The generation of transgenic muscarinic receptor knockout mice, where M1-M5 genes have been ablated, has revealed numerous novel muscarinic receptor functions [23,35-36]. Muscarinic receptor knockout mice are viable and fertile with no major physiological defects, allowing the study of the physiological role of these receptors in adult mice in vivo. Particularly intriguing have been the numerous behavioural and neurological phenotypes observed, revealing the important neuromodulatory role played by this receptor family. M1-muscarinic receptor knockout mice demonstrate a pronounced increase in locomotor activity [26], which has been suggested to impact on memory and learning and may provide a model for learning deficits in conditions such as attention deficit hyperactivity disorder [35-36]. Further locomotor phenotypes are observed in M4-muscarinic receptor knockout animals, where this receptor subtype is thought to mediate an inhibitory affect on striatal dopamine-mediated locomotor activity [6,16,19,36]. M2-muscarinic receptors expressed in the thermo-regulatory centres of the hypothalamus are likely to be involved in the regulation of body temperature [15], whereas M3-muscarinic receptors have been reported to modulate appetite by the regulation of the melanin-concentrating hormone (MCH) neurones in the hypothalamic feeding centre [37].

Muscarinic receptors as drug targets

In line with a greater understanding of the neuromodulatory role of muscarinic receptors has come a greater focus on the possibility that this receptor family may be effective therapeutic targets in a number of neurological and psychiatric diseases [36]. Historically this focus has centred on Alzheimer's disease, which is associated with a loss of cholinergic innervation in the cerebral cortex and hippocampus, and is currently treated by enhancing cholinergic transmission via pharmacological inhibition of cholinesterase activity[25]. Whereas for many years this treatment was thought to have its beneficial affects by stimulation of the M1-muscarinic receptor subtype [7], work on the M1-receptor knockout mice has suggested that this receptor subtype may not play such an important role in cognition as previously thought [36]. Thus, novel anti-Alzheimer drugs that target other muscarinic receptor subtypes, such as the M2-, M4- and M5-muscarinic receptors, are now under more intense consideration. Interestingly, muscarinic receptor modulation of dopaminergic transmission has provided the impetus for the development of muscarinic receptor ligands in the treatment of schizophrenia and Parkinson's disease [36]. In both cases the focus has been on the M1 and M4-muscarinic receptors, where it has been indicated that agonists to these receptors might be beneficial in schizophrenia and antagonists are likely to be of benefit in Parkinson's disease.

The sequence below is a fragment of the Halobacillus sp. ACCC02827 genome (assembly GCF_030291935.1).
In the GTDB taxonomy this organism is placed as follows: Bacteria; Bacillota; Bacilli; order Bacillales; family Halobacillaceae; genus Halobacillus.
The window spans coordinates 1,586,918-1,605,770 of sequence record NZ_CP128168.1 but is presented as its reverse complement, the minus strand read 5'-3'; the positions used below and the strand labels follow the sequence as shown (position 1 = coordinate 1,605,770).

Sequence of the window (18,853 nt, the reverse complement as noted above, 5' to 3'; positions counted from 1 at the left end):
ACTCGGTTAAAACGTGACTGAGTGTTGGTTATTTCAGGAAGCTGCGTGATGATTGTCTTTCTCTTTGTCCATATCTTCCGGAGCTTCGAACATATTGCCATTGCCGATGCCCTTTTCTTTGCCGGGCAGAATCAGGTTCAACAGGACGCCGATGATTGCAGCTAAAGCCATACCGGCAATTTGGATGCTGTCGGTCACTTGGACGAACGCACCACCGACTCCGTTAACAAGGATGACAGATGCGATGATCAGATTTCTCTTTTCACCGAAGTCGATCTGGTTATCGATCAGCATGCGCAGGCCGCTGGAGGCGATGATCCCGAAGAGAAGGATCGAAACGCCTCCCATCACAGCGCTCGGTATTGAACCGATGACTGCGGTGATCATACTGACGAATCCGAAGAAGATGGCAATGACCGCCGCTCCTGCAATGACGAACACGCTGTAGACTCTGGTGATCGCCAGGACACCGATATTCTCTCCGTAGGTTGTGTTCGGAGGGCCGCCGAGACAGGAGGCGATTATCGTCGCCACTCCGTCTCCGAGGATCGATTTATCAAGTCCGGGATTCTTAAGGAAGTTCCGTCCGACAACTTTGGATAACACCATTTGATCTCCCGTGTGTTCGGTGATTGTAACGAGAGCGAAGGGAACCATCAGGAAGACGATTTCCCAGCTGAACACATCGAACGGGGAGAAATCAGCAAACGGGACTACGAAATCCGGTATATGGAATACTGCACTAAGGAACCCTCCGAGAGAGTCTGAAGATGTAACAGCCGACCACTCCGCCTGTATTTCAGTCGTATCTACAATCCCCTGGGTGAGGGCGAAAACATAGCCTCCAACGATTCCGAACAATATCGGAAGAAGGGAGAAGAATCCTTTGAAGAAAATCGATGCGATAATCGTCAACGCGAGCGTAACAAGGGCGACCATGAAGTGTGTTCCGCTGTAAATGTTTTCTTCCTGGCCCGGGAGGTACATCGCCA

In addition to the therapeutic potential of targeting specific muscarinic receptors in CNS disorders there is still considerable therapeutic potential in the development of muscarinic ligands to the more classical muscarinic-centred disease targets. For example, in the case of chronic obstructive pulmonary disease (COPD) and asthma, that are currently treated with the non-selective muscarinic antagonists ipratropium and tiotropium [10], there might be significant clinical benefit derived from the development of selective M2 and M3-muscarinic receptor ligands. Similarly, in overactive bladder, improved selectivity of muscarinic receptor ligands would help to reduce unwanted side effects [10]. Table 2 (adapted from ref [36]) provides a list of the potential therapeutic applications of compounds that specifically target muscarinic receptor subtypes.

References